War is now waged in and for the electronic spectrum, and soon war will be waged in, from, and for astronomical space.The technology that has transformed war and created this new and decisive medium is the computer.Indeed, it is the computer that is the engine of the Revolution in Military Affairs.The dependence of the U.S. on communications, command and control, intelligence, surveillance, reconnaissance, warning, weapons control, targeting, and battle management systems – in the electronic spectrum and astronomical space – can not be exaggerated.These systems and all their appliances, applications, appurtenances, and actions have taken on such essentiality that they themselves have become the subjects and objects of operations.The dependence of modern societies, governments, and military establishments on information and information systems writ large in almost all of their activities and the increase in information systems and their interconnection and interdependence worldwide now offer, simply by their existence, innumerable, incomparable opportunities for hostile exploitation with inordinate gains.

Warfare has always been dependent on information.At present, information dominates warfare.Wars already are waged essentially with, for, and against information.Much of this is information warfare; much is cyberwar.Information warfare, particularly cyberwar, provides the possibility of integrating virtual with actual combat operations, and, perhaps, of substituting virtual for actual operations.Information warfare can transform the possibilities and potentialities of a strategy by imposing on the enemy a false reality in place of an actual reality, causing the virtual to foreclose the veritable.Information warfare can preempt, misdirect, negate, and – more desirable – control an enemy’s strategy.Information warfare can subvert the autonomy, integrity, adaptability, and sustainability of an enemy’s strategy – and, ultimately, even his policy.However, the formidable potential of information warfare is yet to be fully realized, most particularly in the integration of all its disciplines in strategic applications at the national level as an interdepartmental instrument in operations short of combat.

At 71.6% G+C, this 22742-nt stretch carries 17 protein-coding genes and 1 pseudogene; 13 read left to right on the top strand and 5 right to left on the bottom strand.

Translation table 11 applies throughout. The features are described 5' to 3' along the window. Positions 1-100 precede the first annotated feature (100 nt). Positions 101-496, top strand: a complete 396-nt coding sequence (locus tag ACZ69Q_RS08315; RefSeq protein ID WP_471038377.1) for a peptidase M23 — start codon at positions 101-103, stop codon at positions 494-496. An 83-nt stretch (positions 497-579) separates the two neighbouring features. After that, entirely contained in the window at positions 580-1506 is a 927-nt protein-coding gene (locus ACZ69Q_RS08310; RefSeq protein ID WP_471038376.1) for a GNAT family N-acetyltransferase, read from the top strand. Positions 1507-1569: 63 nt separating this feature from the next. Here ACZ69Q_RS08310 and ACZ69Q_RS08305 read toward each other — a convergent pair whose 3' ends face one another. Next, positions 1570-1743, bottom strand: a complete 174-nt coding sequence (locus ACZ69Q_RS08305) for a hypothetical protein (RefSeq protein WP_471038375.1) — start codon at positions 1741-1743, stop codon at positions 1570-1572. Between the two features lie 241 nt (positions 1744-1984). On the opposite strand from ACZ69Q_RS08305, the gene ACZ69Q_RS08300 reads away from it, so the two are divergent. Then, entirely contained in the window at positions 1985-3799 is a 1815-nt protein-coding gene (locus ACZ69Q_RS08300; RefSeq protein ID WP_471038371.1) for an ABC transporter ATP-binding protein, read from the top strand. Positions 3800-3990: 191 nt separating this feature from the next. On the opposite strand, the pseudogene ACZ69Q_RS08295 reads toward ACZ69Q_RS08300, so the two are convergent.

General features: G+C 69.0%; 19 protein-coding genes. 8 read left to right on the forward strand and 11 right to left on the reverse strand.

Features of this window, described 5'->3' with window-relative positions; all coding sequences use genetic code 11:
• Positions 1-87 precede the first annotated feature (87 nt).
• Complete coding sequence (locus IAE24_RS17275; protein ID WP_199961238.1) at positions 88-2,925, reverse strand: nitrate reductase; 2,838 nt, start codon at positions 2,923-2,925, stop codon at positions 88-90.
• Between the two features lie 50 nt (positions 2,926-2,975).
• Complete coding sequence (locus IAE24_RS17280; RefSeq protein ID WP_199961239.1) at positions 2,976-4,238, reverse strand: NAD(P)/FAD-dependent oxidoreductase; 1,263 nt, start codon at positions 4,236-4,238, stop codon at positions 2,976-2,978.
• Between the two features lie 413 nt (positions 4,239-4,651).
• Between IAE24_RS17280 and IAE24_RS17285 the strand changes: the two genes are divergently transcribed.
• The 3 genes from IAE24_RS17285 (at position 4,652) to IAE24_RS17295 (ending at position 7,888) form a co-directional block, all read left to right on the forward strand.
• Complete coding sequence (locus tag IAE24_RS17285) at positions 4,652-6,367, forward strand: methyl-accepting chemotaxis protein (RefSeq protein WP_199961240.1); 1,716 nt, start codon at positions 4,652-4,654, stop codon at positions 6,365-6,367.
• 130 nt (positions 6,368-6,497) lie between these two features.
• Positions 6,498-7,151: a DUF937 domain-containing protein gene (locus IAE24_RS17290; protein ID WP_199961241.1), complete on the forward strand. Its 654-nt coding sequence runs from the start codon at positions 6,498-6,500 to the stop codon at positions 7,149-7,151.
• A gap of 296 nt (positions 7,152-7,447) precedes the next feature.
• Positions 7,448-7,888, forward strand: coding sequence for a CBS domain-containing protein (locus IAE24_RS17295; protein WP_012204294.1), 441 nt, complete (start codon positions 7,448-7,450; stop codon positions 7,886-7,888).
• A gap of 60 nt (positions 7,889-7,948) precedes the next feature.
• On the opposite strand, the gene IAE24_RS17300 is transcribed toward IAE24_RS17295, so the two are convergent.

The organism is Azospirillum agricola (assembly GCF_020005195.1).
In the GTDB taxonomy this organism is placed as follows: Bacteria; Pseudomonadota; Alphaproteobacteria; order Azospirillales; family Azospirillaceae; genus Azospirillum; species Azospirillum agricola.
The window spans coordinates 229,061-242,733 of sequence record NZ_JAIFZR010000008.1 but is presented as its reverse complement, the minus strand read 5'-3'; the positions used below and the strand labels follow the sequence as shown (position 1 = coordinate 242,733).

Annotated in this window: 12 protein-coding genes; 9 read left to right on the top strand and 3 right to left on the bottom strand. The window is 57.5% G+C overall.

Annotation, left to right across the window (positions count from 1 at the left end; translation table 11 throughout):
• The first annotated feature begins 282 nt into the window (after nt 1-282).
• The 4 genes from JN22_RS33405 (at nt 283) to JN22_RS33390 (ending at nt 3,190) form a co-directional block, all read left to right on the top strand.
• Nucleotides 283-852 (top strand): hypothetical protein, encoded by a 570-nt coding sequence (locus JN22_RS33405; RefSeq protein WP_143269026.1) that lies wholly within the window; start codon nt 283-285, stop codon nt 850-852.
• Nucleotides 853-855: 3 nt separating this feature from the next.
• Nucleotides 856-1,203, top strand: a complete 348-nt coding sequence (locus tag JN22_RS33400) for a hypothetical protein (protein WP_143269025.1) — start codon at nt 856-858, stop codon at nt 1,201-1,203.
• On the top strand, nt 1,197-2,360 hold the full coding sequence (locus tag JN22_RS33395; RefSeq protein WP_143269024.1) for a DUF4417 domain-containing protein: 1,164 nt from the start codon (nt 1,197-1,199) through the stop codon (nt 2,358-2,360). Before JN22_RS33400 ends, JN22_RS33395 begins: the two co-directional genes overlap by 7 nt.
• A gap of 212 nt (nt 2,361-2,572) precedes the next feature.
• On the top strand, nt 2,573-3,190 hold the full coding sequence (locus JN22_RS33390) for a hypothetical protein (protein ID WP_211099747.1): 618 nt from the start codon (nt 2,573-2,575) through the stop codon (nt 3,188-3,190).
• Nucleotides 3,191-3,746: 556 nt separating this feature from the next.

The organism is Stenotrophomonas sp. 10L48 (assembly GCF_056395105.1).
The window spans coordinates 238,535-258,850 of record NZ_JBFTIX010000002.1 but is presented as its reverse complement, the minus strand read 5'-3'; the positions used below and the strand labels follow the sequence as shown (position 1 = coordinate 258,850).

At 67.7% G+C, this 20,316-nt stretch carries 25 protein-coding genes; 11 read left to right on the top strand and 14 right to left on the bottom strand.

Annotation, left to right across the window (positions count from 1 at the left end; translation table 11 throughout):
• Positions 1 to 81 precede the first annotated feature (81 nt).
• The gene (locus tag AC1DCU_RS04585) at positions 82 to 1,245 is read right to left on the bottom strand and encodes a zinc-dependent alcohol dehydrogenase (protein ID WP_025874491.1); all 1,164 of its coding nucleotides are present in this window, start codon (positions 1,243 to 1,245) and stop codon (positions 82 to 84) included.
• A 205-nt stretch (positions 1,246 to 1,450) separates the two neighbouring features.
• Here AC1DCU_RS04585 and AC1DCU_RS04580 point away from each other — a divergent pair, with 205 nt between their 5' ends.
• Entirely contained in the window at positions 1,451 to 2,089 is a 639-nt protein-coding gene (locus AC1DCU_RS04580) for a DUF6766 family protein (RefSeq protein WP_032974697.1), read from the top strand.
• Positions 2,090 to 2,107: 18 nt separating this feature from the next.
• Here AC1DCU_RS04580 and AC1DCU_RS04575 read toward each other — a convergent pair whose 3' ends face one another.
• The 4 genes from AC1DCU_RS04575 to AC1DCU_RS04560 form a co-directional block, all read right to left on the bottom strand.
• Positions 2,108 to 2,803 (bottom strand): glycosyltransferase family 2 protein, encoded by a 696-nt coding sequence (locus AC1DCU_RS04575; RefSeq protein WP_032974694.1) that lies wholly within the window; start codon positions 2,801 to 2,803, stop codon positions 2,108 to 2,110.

The development of information warfare, particularly cyberwar, has raised deception to a new and greater utility in warfare – and in statecraft in general – whose scope, uses, and results in both are yet to be thoroughly explored and exploited.Deception is no longer a mere sometime multiplier or enhancer of force, an occasional operational artifice, or a pro forma adjunct in planning. In virtual warfare, deception will be ubiquitous, a constant danger.Because the classic principles of war can take on new forms, functions, and meaning in information warfare, deception can facilitate and enhance their applications in the virtual dimension of combat operations to produce real and decisive effects.Deception, therefore, should no longer be regarded as merely a stratagem in a strategy; deception now is an independent factor in warfare.

Since the end of the Cold War, military operations have changed fundamentally in more elements than information warfare only.America’s enemies can not approximate, much less oppose, its singular superiority in and its at will employment of high technology, rapid mobility, high tempo, all-weather, day-night, global, combined, precision warfare.Yet, this historically unprecedented, massive military advantage is often inapplicable and irrelevant in the new warfare, which is much more than the novel and unorthodox employment of asymmetric abilities, as experienced most frustratingly in contemporary insurgencies.Much has been made thus far in this century of asymmetrical warfare, as if this were some kind of new warfare, both unheard of and unfair.Asymmetrical warfare is nothing more than an opponent’s use of his strengths to best advantage against the weaknesses of his enemy.It is an astonishing and quaint notion that we are still surprised and appalled that the native hostiles will not fight according to our expectations.Asymmetrical warfare is simply an accurate descriptive term; it should not be a pejorative complaint and a defensive excuse.Nevertheless, asymmetry, left simply as an unaddressed analytical observation, is a dangerous disguise of the failure to correct one’s own vulnerabilities, be they budgetary, political, technical, intellectual, psychological, or moral.

Traditional insurgencies seek to replace a regime and usurp its power and authority, despite its societal support.They attack the legitimacy of traditional regimes, the very idea of their right to exist, by forcing them to fight a war that undermines their moral authority.The worst, most radical of these classic insurgencies seek to subvert the soul of a society.Some contemporary insurgencies are fundamentally different from historic guerrilla warfare.The most extreme and potentially the most consequential contemporary insurgencies aim to eliminate the very foundations, institutions, traditions, values, and allegiances of a political, social, and ethical system.They seek the complete destruction of that they oppose.They are elementally, intrinsically, integrally, and uncompromisingly hostile, not to be dissuaded from death and destruction, whilst condemning coexistence, in their struggle to annihilate all existing order and to establish a new transcendental, international system.The current radical Islamic insurgencies maintain the most uncompromising objective: obliteration of the very existence of Western Civilization.